Two steps forward, one step back. 2017 is likely to be another year of tango for progress in organizations, with internal change agents leading the dance. But the future may also be bleaker.
Big organizations have become entangled by bureaucracy and internal competition. As Euan Semple writes: “Sadly, in our brave new technologically enabled world, office politics would appear to survive the removal of the office...”
Territorial thinking is the norm, network thinking the exception. How many times have you seen an executive say: “what my colleague does is great, I really want to contribute / do the same in my department”? Not very often, in my experience. We keep loving our ideas more than others’. We feel threatened by great initiatives popping up from other departments. Change is good as long as it impacts others, not ourselves, and we repeat the same mistake over and over of deciding things for people rather than involving them before decisions are made. Because we gotta go fast and deliver quickly.
This actually slows down organizations, suffocates their innovation capacities, sabotages their execution capabilities, and saps people’s morale. Let’s not be surprised if workers’ revolt erupts someday, along recently seen voters’ revolt pattern: people voting against their own interest, “just to get rid of an out-of-touch establishment”. “Welcome to the age of anger”, Penkaj Mishra writes. Why would corporations stay immune from this phenomenon? “Is corporate life shielded in the Era of the Unpredictable?” asks Leandro Herrero. As long as an all-white, all-men, same background, same social class, same consultant experience, well-off “elite” believes they have the answers for everyone else, and manages the business in a territorial fashion, with a focus on control and little interest in lower rank workers, we’re doomed. In a way, workers’ protest has already started, either literally – see the Market Basket revolt – or through skyrocketing disengagement and burnouts.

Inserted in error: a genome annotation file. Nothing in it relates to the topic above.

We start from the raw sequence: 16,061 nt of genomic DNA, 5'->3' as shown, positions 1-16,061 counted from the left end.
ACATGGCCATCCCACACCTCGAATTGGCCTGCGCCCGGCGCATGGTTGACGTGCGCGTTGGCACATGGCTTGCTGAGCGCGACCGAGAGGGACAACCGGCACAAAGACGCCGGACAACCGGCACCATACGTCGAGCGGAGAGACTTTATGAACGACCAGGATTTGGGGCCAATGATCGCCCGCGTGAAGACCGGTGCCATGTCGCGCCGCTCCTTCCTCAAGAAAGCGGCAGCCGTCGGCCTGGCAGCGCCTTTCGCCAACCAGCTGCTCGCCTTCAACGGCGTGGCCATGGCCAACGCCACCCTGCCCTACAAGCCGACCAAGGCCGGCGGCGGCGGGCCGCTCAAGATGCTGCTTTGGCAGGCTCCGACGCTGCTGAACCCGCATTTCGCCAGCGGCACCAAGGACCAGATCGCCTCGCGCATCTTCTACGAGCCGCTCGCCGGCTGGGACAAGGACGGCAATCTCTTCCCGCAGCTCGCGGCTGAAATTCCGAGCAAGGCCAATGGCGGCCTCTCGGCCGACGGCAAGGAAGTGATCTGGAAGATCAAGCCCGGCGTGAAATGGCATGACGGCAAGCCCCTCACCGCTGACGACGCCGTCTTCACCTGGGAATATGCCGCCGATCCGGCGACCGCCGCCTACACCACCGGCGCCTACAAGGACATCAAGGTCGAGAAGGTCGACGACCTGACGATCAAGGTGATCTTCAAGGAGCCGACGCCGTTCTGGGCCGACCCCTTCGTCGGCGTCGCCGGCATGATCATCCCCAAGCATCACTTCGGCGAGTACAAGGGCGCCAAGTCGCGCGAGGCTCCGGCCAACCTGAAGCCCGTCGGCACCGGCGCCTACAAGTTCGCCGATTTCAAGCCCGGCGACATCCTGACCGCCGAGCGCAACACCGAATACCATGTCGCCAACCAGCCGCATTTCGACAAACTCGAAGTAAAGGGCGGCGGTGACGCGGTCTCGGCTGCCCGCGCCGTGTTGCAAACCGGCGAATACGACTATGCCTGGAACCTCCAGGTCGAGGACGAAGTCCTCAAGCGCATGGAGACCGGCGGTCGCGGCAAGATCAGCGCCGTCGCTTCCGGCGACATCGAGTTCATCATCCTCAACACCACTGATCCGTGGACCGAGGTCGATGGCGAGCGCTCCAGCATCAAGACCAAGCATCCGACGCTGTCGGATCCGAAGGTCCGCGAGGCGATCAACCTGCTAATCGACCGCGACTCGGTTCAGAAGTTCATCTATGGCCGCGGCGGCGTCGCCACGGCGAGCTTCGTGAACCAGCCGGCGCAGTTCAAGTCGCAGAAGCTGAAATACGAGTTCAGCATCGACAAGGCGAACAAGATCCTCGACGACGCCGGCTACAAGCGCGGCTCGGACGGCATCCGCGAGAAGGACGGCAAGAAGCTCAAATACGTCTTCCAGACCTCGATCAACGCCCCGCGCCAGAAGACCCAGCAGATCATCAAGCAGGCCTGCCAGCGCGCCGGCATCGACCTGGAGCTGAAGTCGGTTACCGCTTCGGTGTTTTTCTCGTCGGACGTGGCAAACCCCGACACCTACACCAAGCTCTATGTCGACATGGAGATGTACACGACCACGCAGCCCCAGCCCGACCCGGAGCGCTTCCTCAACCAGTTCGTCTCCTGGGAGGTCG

Note to Information Technology departments: it doesn’t matter what social collaboration technology you select (having forgotten to involve users, most of the time). Technology doesn’t make people collaborate. What does? A common purpose, an authentic interest in people, diversity embedded in everything the organization does, a network mindset, up and down the hierarchy, a new breed of leaders. Corporate sanity.
Cheer up, change agents. The corporate world still needs you very much in 2017.
This post was originally published on Marginalia, the Future of Work Magazine